Situated in the southeast right in between Virginia and South Carolina, North Carolina is the 9th most populous state in the U.S with over 10 million residents. North Carolina is known for its diverse economy and vibrant real estate market, with around 66% of properties being owner-occupied and 34% being rentals with a median gross rent being $1,880 according to Zillow. The same site also named the state's biggest city Charlotte as the hottest housing market in 2023.
What is landlord insurance?
Landlord insurance differs from homeowner's insurance as it specifically caters to properties that are rented out, ranging from single-family homes to apartment buildings that are used primarily for residential purposes. Mixed-used properties, such as a 4-unit condominium with a beauty parlor in one of the units can also be insured with a commercial landlord insurance policy.
Although there are some similarities between standard homeowners insurance and landlord insurance, it is crucial to recognize that renting out a property transforms it into a business endeavor. As a result, landlords should address their needs as business owners rather than just property owners.
Landlord insurance provides tailored coverage to address the additional risks associated with renting out a property. In addition to protecting the structure of the home, this type of insurance policy usually has a more robust liability coverage package than a standard homeowners insurance policy, including general liability. Landlord insurance can also offer coverage for lost rental income in certain circumstances.
Special insurance considerations for landlords in NC
In North Carolina, there are no specific legal requirements mandating landlords to have landlord insurance. However, it's important to note that standard homeowners insurance policies may not cover rental properties adequately. It’s therefore strongly recommended that landlords in North Carolina to obtain landlord insurance tailored to their rental properties.
Despite being located on the Atlantic coast, North Carolina declared a relatively low number of natural disasters in 2022. With most of the major cities being located inland, damages from hurricanes in North Carolina tend to have less of a devastating impact compared to f.ex New Jersey or Florida.
Nevertheless, if you own a rental property in North Carolina, wind and hail coverage may be one of the coverages you should pay extra attention to. That being said, it’s important to note that hurricanes and damages from floods are common exclusions in many insurance policies, and you might want to opt for extra flood insurance through the Federal Emergency Management Agency.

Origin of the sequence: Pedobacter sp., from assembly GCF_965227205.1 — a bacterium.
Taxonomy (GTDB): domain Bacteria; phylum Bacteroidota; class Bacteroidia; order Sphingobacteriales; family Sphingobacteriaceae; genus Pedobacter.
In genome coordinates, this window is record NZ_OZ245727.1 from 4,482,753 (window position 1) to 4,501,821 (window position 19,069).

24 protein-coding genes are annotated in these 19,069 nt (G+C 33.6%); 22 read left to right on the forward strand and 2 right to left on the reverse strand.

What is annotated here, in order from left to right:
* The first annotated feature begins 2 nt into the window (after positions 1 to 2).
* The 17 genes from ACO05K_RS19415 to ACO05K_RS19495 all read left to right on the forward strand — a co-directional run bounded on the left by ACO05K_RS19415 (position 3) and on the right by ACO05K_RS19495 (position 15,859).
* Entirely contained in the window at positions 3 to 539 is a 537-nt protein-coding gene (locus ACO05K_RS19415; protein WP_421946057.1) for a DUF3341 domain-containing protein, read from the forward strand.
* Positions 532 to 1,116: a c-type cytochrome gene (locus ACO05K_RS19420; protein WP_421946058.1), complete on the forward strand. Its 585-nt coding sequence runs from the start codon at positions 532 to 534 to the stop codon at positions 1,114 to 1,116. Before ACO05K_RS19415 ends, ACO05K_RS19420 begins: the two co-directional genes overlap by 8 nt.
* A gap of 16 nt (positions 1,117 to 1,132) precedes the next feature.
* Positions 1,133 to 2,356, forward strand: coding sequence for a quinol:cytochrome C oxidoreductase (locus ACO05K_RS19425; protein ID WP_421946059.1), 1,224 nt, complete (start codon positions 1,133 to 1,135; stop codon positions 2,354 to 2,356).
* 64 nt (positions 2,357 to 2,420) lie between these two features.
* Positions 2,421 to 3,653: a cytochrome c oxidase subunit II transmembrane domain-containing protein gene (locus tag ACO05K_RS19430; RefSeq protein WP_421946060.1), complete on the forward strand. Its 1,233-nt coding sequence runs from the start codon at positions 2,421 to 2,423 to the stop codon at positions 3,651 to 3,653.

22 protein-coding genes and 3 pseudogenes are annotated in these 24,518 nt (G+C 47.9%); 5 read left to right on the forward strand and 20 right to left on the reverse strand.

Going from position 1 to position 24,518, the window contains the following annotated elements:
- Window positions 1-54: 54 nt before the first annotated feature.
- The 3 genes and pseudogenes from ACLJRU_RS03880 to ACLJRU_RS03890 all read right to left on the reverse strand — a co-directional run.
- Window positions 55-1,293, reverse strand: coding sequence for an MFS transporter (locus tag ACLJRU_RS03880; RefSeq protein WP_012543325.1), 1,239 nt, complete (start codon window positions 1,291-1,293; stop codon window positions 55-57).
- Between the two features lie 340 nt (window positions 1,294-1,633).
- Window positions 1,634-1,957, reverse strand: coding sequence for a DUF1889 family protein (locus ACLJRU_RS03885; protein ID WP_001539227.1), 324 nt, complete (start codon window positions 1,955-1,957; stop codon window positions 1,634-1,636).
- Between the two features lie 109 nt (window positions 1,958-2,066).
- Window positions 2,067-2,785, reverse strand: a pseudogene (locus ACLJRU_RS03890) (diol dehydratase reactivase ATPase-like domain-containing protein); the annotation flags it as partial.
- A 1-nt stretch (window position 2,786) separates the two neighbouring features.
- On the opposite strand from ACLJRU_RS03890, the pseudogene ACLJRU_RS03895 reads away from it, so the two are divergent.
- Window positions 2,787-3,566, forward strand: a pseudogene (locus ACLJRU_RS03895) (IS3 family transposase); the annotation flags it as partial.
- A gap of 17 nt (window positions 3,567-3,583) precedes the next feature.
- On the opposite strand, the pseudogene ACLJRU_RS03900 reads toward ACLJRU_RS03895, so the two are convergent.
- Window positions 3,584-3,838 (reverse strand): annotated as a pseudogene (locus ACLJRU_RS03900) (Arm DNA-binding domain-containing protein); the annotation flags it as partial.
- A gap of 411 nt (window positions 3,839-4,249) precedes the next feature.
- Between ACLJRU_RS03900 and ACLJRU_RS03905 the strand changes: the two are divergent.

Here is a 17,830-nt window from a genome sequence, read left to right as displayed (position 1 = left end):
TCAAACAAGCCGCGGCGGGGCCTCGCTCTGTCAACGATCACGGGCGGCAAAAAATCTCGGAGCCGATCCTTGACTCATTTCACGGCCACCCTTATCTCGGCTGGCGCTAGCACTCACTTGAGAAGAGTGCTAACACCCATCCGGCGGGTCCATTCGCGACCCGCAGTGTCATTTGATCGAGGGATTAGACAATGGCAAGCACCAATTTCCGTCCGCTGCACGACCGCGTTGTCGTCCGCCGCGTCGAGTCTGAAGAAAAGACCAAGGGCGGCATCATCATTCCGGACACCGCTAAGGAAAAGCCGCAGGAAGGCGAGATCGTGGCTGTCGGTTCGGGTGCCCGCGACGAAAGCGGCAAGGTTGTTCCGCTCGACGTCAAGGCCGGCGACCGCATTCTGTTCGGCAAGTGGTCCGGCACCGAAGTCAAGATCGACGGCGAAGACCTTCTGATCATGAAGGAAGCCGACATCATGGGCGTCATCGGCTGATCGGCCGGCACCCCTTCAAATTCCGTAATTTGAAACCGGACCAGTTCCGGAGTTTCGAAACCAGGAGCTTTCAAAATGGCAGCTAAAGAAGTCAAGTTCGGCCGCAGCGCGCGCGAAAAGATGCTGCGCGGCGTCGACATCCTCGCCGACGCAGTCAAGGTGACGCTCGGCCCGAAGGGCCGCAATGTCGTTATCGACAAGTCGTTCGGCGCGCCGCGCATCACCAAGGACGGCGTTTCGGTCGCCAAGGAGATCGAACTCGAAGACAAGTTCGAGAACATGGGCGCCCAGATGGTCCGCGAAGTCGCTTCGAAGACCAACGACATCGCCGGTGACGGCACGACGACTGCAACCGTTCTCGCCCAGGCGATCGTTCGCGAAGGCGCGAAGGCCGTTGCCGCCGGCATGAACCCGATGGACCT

Can a landlord require the tenant to get renters insurance in North Carolina?
There are no specific North Carolina state statutes that require landlords to mandate renters insurance for their tenants. However, landlords in North Carolina generally have the right to establish rules and requirements as part of their lease agreements, including the requirement for renters insurance.
How much is landlord insurance in North Carolina?
According to clovered.com, the average price of landlord insurance in NC was $1,967 for a $200,000 home, but this is a very general average and the price can vary greatly according to the following factors:
- Size of property
- Property standards and facilities
- Coverage limits and deductibles
- Additional coverages
If you own a rental property in North Carolina, you can submit a quote with Honeycomb Insurance here to see how much your rental property would insure for.
Is North Carolina considered landlord friendly?
North Carolina is generally considered to be a landlord-friendly state, mainly due to its legal framework. The state has established streamlined eviction procedures, allowing landlords to efficiently regain possession of their property through the summary ejectment process.
Landlords in North Carolina also have considerable flexibility in setting lease terms, including security deposits, late fees, pet fees, and rules pertaining to lease termination and renewals.
Unlike some other states, North Carolina does not impose statewide restrictions on rent increases, granting landlords the freedom to adjust rent prices as long as proper notice is provided to tenants. Additionally, the local law permits landlords to access rental properties for various reasons, such as inspections, repairs, and showings, as long as reasonable notice is given to the tenant.